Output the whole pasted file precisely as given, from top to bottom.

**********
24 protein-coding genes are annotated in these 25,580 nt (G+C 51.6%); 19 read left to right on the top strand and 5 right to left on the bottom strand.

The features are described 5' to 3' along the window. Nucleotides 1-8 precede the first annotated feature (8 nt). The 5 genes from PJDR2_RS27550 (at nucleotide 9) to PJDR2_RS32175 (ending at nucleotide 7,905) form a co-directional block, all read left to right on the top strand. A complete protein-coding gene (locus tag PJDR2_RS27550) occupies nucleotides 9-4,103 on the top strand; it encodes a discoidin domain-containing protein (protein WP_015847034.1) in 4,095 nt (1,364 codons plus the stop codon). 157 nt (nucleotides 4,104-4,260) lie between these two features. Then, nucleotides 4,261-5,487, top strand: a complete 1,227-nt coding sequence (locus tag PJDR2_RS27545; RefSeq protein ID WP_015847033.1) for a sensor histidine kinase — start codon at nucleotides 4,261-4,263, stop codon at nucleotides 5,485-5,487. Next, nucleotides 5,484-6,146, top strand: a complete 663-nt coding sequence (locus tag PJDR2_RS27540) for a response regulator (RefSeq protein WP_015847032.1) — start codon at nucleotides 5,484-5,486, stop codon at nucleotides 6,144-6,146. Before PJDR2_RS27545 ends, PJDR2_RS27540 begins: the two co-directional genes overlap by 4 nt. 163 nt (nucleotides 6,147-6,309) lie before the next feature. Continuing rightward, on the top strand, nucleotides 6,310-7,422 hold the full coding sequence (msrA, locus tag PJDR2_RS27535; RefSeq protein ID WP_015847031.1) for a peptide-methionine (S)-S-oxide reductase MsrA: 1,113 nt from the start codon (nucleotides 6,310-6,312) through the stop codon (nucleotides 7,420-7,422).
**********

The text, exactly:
24 protein-coding genes are annotated in these 25,580 nt (G+C 51.6%); 19 read left to right on the top strand and 5 right to left on the bottom strand.

The features are described 5' to 3' along the window. Nucleotides 1-8 precede the first annotated feature (8 nt). The 5 genes from PJDR2_RS27550 (at nucleotide 9) to PJDR2_RS32175 (ending at nucleotide 7,905) form a co-directional block, all read left to right on the top strand. A complete protein-coding gene (locus tag PJDR2_RS27550) occupies nucleotides 9-4,103 on the top strand; it encodes a discoidin domain-containing protein (protein WP_015847034.1) in 4,095 nt (1,364 codons plus the stop codon). 157 nt (nucleotides 4,104-4,260) lie between these two features. Then, nucleotides 4,261-5,487, top strand: a complete 1,227-nt coding sequence (locus tag PJDR2_RS27545; RefSeq protein ID WP_015847033.1) for a sensor histidine kinase — start codon at nucleotides 4,261-4,263, stop codon at nucleotides 5,485-5,487. Next, nucleotides 5,484-6,146, top strand: a complete 663-nt coding sequence (locus tag PJDR2_RS27540) for a response regulator (RefSeq protein WP_015847032.1) — start codon at nucleotides 5,484-5,486, stop codon at nucleotides 6,144-6,146. Before PJDR2_RS27545 ends, PJDR2_RS27540 begins: the two co-directional genes overlap by 4 nt. 163 nt (nucleotides 6,147-6,309) lie before the next feature. Continuing rightward, on the top strand, nucleotides 6,310-7,422 hold the full coding sequence (msrA, locus tag PJDR2_RS27535; RefSeq protein ID WP_015847031.1) for a peptide-methionine (S)-S-oxide reductase MsrA: 1,113 nt from the start codon (nucleotides 6,310-6,312) through the stop codon (nucleotides 7,420-7,422).